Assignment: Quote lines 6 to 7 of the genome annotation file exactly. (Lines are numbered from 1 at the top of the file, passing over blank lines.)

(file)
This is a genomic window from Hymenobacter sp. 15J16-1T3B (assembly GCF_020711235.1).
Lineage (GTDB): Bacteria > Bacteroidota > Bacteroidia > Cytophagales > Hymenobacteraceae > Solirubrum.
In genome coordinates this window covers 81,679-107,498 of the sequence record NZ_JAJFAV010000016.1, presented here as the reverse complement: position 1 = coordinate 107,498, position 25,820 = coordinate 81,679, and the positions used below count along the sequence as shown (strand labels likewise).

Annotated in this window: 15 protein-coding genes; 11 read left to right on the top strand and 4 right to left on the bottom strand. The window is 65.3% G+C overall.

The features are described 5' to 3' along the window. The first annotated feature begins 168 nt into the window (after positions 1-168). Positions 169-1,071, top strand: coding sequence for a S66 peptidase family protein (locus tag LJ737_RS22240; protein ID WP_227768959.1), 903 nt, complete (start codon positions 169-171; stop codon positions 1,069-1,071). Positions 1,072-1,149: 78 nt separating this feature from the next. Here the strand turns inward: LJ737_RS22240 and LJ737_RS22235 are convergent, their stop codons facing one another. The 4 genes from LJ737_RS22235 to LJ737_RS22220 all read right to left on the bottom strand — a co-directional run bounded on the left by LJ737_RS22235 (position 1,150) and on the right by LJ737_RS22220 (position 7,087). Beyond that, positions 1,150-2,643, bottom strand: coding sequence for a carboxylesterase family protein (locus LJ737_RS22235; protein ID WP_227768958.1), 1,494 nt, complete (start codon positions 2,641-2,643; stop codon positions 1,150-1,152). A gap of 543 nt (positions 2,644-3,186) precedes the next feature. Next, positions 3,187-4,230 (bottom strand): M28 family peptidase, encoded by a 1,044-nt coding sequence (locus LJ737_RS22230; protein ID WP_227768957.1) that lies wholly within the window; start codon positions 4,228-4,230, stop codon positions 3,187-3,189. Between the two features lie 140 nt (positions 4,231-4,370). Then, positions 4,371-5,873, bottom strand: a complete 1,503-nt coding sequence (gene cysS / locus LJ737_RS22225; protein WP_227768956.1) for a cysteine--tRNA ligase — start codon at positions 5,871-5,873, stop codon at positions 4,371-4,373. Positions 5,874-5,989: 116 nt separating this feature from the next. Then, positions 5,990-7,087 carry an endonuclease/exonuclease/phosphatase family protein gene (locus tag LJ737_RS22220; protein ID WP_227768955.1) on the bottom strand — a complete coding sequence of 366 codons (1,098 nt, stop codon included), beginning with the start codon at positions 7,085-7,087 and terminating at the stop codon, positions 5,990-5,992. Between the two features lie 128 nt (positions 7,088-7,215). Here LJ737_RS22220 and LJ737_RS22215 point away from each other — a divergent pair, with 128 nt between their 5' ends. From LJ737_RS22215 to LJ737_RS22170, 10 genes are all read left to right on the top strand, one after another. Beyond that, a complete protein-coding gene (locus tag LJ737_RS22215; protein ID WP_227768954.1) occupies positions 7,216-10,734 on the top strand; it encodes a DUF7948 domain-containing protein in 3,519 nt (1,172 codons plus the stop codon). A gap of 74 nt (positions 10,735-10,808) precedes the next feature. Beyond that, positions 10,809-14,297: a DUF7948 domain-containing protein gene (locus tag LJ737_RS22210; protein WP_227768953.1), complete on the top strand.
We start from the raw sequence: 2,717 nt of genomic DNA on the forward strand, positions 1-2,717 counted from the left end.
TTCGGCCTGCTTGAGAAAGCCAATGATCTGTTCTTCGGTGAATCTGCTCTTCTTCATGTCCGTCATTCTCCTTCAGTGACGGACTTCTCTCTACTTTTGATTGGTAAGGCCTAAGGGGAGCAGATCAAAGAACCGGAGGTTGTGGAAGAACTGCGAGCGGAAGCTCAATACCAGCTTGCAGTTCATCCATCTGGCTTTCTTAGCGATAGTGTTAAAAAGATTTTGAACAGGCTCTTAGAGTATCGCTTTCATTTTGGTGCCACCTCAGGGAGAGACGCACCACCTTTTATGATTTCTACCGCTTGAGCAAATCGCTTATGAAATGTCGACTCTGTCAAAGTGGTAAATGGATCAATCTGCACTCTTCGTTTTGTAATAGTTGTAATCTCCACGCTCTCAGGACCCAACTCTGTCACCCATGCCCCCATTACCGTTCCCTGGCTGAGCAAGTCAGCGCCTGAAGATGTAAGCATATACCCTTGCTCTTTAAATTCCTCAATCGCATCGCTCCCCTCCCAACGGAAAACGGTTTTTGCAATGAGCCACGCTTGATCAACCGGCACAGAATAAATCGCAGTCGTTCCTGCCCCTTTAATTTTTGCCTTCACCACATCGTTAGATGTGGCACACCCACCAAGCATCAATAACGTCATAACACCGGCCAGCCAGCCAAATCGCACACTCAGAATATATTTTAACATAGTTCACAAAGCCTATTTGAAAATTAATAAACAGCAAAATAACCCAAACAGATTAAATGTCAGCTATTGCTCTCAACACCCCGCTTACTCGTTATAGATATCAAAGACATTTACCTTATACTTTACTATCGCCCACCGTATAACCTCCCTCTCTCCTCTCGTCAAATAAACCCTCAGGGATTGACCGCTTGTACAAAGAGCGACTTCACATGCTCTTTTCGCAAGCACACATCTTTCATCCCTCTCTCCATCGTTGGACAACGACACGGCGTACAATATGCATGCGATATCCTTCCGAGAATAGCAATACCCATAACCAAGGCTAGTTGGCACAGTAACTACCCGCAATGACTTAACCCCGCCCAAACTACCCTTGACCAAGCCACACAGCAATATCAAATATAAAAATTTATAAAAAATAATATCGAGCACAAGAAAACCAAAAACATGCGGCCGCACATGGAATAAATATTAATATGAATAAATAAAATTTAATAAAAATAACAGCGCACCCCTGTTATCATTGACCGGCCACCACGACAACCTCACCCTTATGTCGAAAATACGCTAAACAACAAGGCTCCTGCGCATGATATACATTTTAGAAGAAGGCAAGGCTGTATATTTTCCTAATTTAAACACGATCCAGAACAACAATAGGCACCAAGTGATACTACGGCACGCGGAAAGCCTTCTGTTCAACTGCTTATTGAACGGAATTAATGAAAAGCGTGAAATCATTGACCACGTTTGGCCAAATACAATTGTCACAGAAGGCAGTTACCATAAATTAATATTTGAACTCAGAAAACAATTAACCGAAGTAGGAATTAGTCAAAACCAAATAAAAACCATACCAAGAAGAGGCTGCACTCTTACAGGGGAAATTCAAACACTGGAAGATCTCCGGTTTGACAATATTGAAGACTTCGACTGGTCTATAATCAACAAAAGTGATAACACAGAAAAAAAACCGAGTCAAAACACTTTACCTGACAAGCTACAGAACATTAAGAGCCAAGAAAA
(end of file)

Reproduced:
We start from the raw sequence: 2,717 nt of genomic DNA on the forward strand, positions 1-2,717 counted from the left end.
TTCGGCCTGCTTGAGAAAGCCAATGATCTGTTCTTCGGTGAATCTGCTCTTCTTCATGTCCGTCATTCTCCTTCAGTGACGGACTTCTCTCTACTTTTGATTGGTAAGGCCTAAGGGGAGCAGATCAAAGAACCGGAGGTTGTGGAAGAACTGCGAGCGGAAGCTCAATACCAGCTTGCAGTTCATCCATCTGGCTTTCTTAGCGATAGTGTTAAAAAGATTTTGAACAGGCTCTTAGAGTATCGCTTTCATTTTGGTGCCACCTCAGGGAGAGACGCACCACCTTTTATGATTTCTACCGCTTGAGCAAATCGCTTATGAAATGTCGACTCTGTCAAAGTGGTAAATGGATCAATCTGCACTCTTCGTTTTGTAATAGTTGTAATCTCCACGCTCTCAGGACCCAACTCTGTCACCCATGCCCCCATTACCGTTCCCTGGCTGAGCAAGTCAGCGCCTGAAGATGTAAGCATATACCCTTGCTCTTTAAATTCCTCAATCGCATCGCTCCCCTCCCAACGGAAAACGGTTTTTGCAATGAGCCACGCTTGATCAACCGGCACAGAATAAATCGCAGTCGTTCCTGCCCCTTTAATTTTTGCCTTCACCACATCGTTAGATGTGGCACACCCACCAAGCATCAATAACGTCATAACACCGGCCAGCCAGCCAAATCGCACACTCAGAATATATTTTAACATAGTTCACAAAGCCTATTTGAAAATTAATAAACAGCAAAATAACCCAAACAGATTAAATGTCAGCTATTGCTCTCAACACCCCGCTTACTCGTTATAGATATCAAAGACATTTACCTTATACTTTACTATCGCCCACCGTATAACCTCCCTCTCTCCTCTCGTCAAATAAACCCTCAGGGATTGACCGCTTGTACAAAGAGCGACTTCACATGCTCTTTTCGCAAGCACACATCTTTCATCCCTCTCTCCATCGTTGGACAACGACACGGCGTACAATATGCATGCGATATCCTTCCGAGAATAGCAATACCCATAACCAAGGCTAGTTGGCACAGTAACTACCCGCAATGACTTAACCCCGCCCAAACTACCCTTGACCAAGCCACACAGCAATATCAAATATAAAAATTTATAAAAAATAATATCGAGCACAAGAAAACCAAAAACATGCGGCCGCACATGGAATAAATATTAATATGAATAAATAAAATTTAATAAAAATAACAGCGCACCCCTGTTATCATTGACCGGCCACCACGACAACCTCACCCTTATGTCGAAAATACGCTAAACAACAAGGCTCCTGCGCATGATATACATTTTAGAAGAAGGCAAGGCTGTATATTTTCCTAATTTAAACACGATCCAGAACAACAATAGGCACCAAGTGATACTACGGCACGCGGAAAGCCTTCTGTTCAACTGCTTATTGAACGGAATTAATGAAAAGCGTGAAATCATTGACCACGTTTGGCCAAATACAATTGTCACAGAAGGCAGTTACCATAAATTAATATTTGAACTCAGAAAACAATTAACCGAAGTAGGAATTAGTCAAAACCAAATAAAAACCATACCAAGAAGAGGCTGCACTCTTACAGGGGAAATTCAAACACTGGAAGATCTCCGGTTTGACAATATTGAAGACTTCGACTGGTCTATAATCAACAAAAGTGATAACACAGAAAAAAAACCGAGTCAAAACACTTTACCTGACAAGCTACAGAACATTAAGAGCCAAGAAAA